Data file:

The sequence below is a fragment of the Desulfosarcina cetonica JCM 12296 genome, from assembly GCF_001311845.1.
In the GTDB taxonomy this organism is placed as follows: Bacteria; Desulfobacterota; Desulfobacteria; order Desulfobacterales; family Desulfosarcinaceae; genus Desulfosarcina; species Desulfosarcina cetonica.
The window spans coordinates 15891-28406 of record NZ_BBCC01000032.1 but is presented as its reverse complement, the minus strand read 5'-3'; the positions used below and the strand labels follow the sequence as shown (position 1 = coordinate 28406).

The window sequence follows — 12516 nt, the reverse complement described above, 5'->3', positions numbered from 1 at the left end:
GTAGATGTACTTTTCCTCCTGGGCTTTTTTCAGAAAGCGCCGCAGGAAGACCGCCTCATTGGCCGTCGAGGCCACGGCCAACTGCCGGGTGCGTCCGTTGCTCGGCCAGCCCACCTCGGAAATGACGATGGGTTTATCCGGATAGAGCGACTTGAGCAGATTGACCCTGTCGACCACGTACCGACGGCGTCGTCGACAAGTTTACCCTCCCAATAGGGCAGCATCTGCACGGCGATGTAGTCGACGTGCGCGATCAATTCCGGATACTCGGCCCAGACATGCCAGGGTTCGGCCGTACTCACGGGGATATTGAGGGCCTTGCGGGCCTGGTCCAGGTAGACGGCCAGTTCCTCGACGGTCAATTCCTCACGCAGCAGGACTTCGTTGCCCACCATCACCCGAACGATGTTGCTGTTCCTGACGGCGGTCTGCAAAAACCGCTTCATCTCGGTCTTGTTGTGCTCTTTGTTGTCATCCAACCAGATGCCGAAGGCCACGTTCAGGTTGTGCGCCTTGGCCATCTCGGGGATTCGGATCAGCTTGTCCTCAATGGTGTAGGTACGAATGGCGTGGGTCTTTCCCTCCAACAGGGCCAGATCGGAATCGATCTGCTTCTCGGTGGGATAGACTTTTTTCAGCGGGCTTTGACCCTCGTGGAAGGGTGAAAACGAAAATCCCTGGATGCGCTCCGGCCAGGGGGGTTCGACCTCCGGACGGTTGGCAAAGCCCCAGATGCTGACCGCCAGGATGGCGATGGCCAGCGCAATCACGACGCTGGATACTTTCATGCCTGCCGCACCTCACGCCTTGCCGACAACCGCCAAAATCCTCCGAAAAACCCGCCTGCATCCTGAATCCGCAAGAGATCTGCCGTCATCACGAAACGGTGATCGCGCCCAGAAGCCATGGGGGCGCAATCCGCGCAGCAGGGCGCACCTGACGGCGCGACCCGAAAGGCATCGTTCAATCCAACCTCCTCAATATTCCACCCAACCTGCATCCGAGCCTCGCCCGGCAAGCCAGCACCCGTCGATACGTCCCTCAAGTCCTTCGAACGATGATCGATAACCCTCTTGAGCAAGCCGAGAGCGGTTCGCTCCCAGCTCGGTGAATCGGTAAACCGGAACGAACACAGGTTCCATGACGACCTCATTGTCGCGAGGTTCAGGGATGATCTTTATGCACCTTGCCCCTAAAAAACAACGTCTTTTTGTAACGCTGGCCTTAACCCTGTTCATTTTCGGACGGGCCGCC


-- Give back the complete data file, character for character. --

The sequence below is a fragment of the Desulfosarcina cetonica JCM 12296 genome, from assembly GCF_001311845.1.
In the GTDB taxonomy this organism is placed as follows: Bacteria; Desulfobacterota; Desulfobacteria; order Desulfobacterales; family Desulfosarcinaceae; genus Desulfosarcina; species Desulfosarcina cetonica.
The window spans coordinates 15891-28406 of record NZ_BBCC01000032.1 but is presented as its reverse complement, the minus strand read 5'-3'; the positions used below and the strand labels follow the sequence as shown (position 1 = coordinate 28406).

The window sequence follows — 12516 nt, the reverse complement described above, 5'->3', positions numbered from 1 at the left end:
GTAGATGTACTTTTCCTCCTGGGCTTTTTTCAGAAAGCGCCGCAGGAAGACCGCCTCATTGGCCGTCGAGGCCACGGCCAACTGCCGGGTGCGTCCGTTGCTCGGCCAGCCCACCTCGGAAATGACGATGGGTTTATCCGGATAGAGCGACTTGAGCAGATTGACCCTGTCGACCACGTACCGACGGCGTCGTCGACAAGTTTACCCTCCCAATAGGGCAGCATCTGCACGGCGATGTAGTCGACGTGCGCGATCAATTCCGGATACTCGGCCCAGACATGCCAGGGTTCGGCCGTACTCACGGGGATATTGAGGGCCTTGCGGGCCTGGTCCAGGTAGACGGCCAGTTCCTCGACGGTCAATTCCTCACGCAGCAGGACTTCGTTGCCCACCATCACCCGAACGATGTTGCTGTTCCTGACGGCGGTCTGCAAAAACCGCTTCATCTCGGTCTTGTTGTGCTCTTTGTTGTCATCCAACCAGATGCCGAAGGCCACGTTCAGGTTGTGCGCCTTGGCCATCTCGGGGATTCGGATCAGCTTGTCCTCAATGGTGTAGGTACGAATGGCGTGGGTCTTTCCCTCCAACAGGGCCAGATCGGAATCGATCTGCTTCTCGGTGGGATAGACTTTTTTCAGCGGGCTTTGACCCTCGTGGAAGGGTGAAAACGAAAATCCCTGGATGCGCTCCGGCCAGGGGGGTTCGACCTCCGGACGGTTGGCAAAGCCCCAGATGCTGACCGCCAGGATGGCGATGGCCAGCGCAATCACGACGCTGGATACTTTCATGCCTGCCGCACCTCACGCCTTGCCGACAACCGCCAAAATCCTCCGAAAAACCCGCCTGCATCCTGAATCCGCAAGAGATCTGCCGTCATCACGAAACGGTGATCGCGCCCAGAAGCCATGGGGGCGCAATCCGCGCAGCAGGGCGCACCTGACGGCGCGACCCGAAAGGCATCGTTCAATCCAACCTCCTCAATATTCCACCCAACCTGCATCCGAGCCTCGCCCGGCAAGCCAGCACCCGTCGATACGTCCCTCAAGTCCTTCGAACGATGATCGATAACCCTCTTGAGCAAGCCGAGAGCGGTTCGCTCCCAGCTCGGTGAATCGGTAAACCGGAACGAACACAGGTTCCATGACGACCTCATTGTCGCGAGGTTCAGGGATGATCTTTATGCACCTTGCCCCTAAAAAACAACGTCTTTTTGTAACGCTGGCCTTAACCCTGTTCATTTTCGGACGGGCCGCC